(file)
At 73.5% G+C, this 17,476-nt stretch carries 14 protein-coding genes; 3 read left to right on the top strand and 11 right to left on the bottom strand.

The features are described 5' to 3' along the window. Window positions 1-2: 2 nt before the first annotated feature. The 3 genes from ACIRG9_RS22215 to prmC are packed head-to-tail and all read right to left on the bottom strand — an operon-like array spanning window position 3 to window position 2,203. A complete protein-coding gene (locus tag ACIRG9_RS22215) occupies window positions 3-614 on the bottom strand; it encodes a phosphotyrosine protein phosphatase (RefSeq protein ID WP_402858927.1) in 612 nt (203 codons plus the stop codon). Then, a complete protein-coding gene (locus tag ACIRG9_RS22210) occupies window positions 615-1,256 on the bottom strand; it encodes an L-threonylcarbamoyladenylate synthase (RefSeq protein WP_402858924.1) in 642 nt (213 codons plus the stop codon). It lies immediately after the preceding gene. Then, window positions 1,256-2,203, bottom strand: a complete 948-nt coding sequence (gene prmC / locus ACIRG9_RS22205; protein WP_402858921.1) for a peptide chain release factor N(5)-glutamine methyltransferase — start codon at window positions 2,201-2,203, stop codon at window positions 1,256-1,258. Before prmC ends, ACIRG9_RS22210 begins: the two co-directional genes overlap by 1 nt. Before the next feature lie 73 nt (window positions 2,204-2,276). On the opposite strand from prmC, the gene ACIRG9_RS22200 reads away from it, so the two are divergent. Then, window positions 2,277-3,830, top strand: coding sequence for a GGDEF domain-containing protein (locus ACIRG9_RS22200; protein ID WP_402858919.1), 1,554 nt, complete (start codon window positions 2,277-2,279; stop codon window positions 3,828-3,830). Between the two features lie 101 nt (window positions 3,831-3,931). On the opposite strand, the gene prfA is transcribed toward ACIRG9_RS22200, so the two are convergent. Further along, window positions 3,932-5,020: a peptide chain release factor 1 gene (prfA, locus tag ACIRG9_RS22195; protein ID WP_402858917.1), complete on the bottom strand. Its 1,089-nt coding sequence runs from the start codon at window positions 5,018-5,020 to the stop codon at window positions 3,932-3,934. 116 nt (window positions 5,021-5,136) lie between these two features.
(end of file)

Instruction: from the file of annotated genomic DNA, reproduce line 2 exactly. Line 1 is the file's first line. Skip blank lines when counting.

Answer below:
The features are described 5' to 3' along the window. Window positions 1-2: 2 nt before the first annotated feature. The 3 genes from ACIRG9_RS22215 to prmC are packed head-to-tail and all read right to left on the bottom strand — an operon-like array spanning window position 3 to window position 2,203. A complete protein-coding gene (locus tag ACIRG9_RS22215) occupies window positions 3-614 on the bottom strand; it encodes a phosphotyrosine protein phosphatase (RefSeq protein ID WP_402858927.1) in 612 nt (203 codons plus the stop codon). Then, a complete protein-coding gene (locus tag ACIRG9_RS22210) occupies window positions 615-1,256 on the bottom strand; it encodes an L-threonylcarbamoyladenylate synthase (RefSeq protein WP_402858924.1) in 642 nt (213 codons plus the stop codon). It lies immediately after the preceding gene. Then, window positions 1,256-2,203, bottom strand: a complete 948-nt coding sequence (gene prmC / locus ACIRG9_RS22205; protein WP_402858921.1) for a peptide chain release factor N(5)-glutamine methyltransferase — start codon at window positions 2,201-2,203, stop codon at window positions 1,256-1,258. Before prmC ends, ACIRG9_RS22210 begins: the two co-directional genes overlap by 1 nt. Before the next feature lie 73 nt (window positions 2,204-2,276). On the opposite strand from prmC, the gene ACIRG9_RS22200 reads away from it, so the two are divergent. Then, window positions 2,277-3,830, top strand: coding sequence for a GGDEF domain-containing protein (locus ACIRG9_RS22200; protein ID WP_402858919.1), 1,554 nt, complete (start codon window positions 2,277-2,279; stop codon window positions 3,828-3,830). Between the two features lie 101 nt (window positions 3,831-3,931). On the opposite strand, the gene prfA is transcribed toward ACIRG9_RS22200, so the two are convergent. Further along, window positions 3,932-5,020: a peptide chain release factor 1 gene (prfA, locus tag ACIRG9_RS22195; protein ID WP_402858917.1), complete on the bottom strand. Its 1,089-nt coding sequence runs from the start codon at window positions 5,018-5,020 to the stop codon at window positions 3,932-3,934. 116 nt (window positions 5,021-5,136) lie between these two features.